Video games are big business. A recent report shows that sales of hardware, software and accessories hit $6.6 billion for just the first six months of this year. It’s no wonder that some companies now offer video game insurance. Like flood insurance, the terms and conditions for video game insurance policies will vary. However, some companies, like the Worth Ave. Group, do offer gaming system insurance protection against fire, flood and natural disasters, so shop around. You could also look into buying an extended warranty for your system, but it may not cover damage caused by full-water submersion, so make sure to read the fine print before purchasing.

Go Digital

You can also minimize your losses by deciding only to purchase digital versions of games. Even if your home does get flooded and destroys your PC or gaming console, your games will still be safe because they’re tied to your online account. You can simply download them again when you get your new system. Also, keep in mind that most video game companies allow you to play games you’ve purchased on other consoles, which means you can continue playing if you have access to another system.

In the end, some combination of these options could minimize or even eliminate the flood risk to your gaming system.

Assessing Risk

A recent article from the New York Times shows climate change will increase the number of places in the United States at risk of flooding. The Times used data collected by the First Street Foundation. The organization uses peer-reviewed research to create data about flood risk. On First Street’s website, you’ll find a search function that allows you to look up your address to see your home’s “flood factor.”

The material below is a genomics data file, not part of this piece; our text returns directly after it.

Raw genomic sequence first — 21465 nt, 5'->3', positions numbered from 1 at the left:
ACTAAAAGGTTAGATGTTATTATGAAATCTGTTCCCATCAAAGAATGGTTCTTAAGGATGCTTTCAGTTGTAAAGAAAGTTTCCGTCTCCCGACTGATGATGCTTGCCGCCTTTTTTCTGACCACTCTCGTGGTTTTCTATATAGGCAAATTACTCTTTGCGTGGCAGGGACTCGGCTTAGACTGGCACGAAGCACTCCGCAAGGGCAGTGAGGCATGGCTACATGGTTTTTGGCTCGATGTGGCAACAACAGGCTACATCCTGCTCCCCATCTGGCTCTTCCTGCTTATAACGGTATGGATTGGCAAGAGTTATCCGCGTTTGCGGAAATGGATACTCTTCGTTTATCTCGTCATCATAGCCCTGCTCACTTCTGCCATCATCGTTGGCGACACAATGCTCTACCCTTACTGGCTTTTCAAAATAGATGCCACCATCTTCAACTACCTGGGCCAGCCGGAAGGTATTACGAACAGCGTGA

The Federal Emergency Management Agency (FEMA) also has flood maps on its site if you want to see where your home sits within a larger area. There are three types of floods: coastal, river and flash floods. Generally speaking, no place is completely immune to flooding. However, river flooding tends to be more common in the Northeast and Midwest, whereas flash flooding tends to happen in the Southwest.

Flooding is the most common natural disaster in the United States. Floods kill more people every year than tornadoes, hurricanes or lightning. Even just one inch of water can have profound financial implications for an individual. A FEMA analysis shows that this level of water can cause more than $26,000 in damages.

The Bottom Line

Millions of Americans play video games. Owning a gaming PC or a gaming console can cost anywhere from a couple hundred dollars to a couple thousand dollars. Flooding is the most common natural disaster in the United States. Gamers can protect their investment by buying waterproof boxes, insurance or purchasing only digital versions of their favorite games. And a good first step every gamer should take is to understand the flood risk where they live.

Photo by Miguel Sanz / GettyImages


0

Contributing Writer

Eric Wilson-Edge

Eric Wilson-Edge is a freelance journalist who has covered home security, safety, and other topics for Safety.com, The Seattle Times, and elsewhere.